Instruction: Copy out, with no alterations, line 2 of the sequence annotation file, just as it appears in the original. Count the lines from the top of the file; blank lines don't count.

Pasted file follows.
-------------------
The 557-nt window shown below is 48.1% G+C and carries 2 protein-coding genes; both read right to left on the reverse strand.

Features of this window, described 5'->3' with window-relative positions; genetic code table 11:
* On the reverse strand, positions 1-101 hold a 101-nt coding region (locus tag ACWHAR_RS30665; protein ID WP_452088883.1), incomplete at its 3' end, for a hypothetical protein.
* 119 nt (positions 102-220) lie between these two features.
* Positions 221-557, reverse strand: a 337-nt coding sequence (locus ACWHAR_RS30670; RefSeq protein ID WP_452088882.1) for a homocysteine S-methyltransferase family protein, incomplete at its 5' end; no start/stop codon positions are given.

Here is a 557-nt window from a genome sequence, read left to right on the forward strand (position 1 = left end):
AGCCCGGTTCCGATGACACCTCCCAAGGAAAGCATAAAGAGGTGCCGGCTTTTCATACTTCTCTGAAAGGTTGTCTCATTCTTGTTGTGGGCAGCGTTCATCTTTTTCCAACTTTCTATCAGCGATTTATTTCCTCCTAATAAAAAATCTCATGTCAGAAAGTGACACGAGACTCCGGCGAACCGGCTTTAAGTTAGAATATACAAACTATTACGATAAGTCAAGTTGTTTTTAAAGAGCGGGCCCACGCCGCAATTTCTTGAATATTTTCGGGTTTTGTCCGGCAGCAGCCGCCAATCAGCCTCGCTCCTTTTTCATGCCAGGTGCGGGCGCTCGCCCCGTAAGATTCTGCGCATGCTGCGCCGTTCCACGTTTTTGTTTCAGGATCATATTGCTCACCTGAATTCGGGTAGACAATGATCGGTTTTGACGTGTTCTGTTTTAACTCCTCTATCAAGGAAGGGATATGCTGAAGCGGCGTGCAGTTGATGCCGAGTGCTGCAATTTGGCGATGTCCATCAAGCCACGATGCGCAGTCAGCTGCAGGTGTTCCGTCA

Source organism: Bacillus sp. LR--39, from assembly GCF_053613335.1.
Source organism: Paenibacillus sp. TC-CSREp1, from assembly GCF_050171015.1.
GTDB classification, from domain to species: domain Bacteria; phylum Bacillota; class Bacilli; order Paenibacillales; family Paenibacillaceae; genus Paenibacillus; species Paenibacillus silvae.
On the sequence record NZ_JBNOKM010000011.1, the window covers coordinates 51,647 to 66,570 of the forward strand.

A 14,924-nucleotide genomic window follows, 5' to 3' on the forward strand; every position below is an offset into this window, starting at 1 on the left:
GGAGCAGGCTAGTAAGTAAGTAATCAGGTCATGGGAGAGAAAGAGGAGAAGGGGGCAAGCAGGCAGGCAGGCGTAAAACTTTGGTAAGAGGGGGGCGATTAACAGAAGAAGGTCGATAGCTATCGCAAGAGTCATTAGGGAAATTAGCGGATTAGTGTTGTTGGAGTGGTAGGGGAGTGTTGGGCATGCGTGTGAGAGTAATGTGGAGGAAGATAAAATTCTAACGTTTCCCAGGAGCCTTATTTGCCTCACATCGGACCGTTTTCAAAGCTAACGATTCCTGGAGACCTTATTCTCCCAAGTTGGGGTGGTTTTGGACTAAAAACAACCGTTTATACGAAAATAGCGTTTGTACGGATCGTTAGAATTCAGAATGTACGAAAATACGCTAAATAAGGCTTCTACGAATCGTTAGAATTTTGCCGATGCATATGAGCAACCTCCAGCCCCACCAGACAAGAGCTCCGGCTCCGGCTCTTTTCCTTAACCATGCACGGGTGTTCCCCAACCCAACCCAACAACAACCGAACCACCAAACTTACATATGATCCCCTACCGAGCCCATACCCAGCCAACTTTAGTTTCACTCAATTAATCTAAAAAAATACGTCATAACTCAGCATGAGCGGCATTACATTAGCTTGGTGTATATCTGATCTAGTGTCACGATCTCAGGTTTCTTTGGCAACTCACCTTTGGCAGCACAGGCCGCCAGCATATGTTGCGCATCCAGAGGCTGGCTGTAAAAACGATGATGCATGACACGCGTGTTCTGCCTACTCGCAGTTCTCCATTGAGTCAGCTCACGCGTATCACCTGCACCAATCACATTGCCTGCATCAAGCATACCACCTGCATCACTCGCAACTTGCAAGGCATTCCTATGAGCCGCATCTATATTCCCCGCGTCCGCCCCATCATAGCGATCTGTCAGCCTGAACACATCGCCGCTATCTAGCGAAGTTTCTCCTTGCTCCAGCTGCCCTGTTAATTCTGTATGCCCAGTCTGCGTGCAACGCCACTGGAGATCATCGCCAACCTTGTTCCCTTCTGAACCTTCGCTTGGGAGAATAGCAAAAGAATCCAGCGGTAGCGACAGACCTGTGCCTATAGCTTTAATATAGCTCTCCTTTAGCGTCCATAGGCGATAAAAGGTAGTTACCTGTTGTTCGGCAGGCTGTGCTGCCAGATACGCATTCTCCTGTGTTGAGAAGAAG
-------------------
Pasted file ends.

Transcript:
Features of this window, described 5'->3' with window-relative positions; genetic code table 11: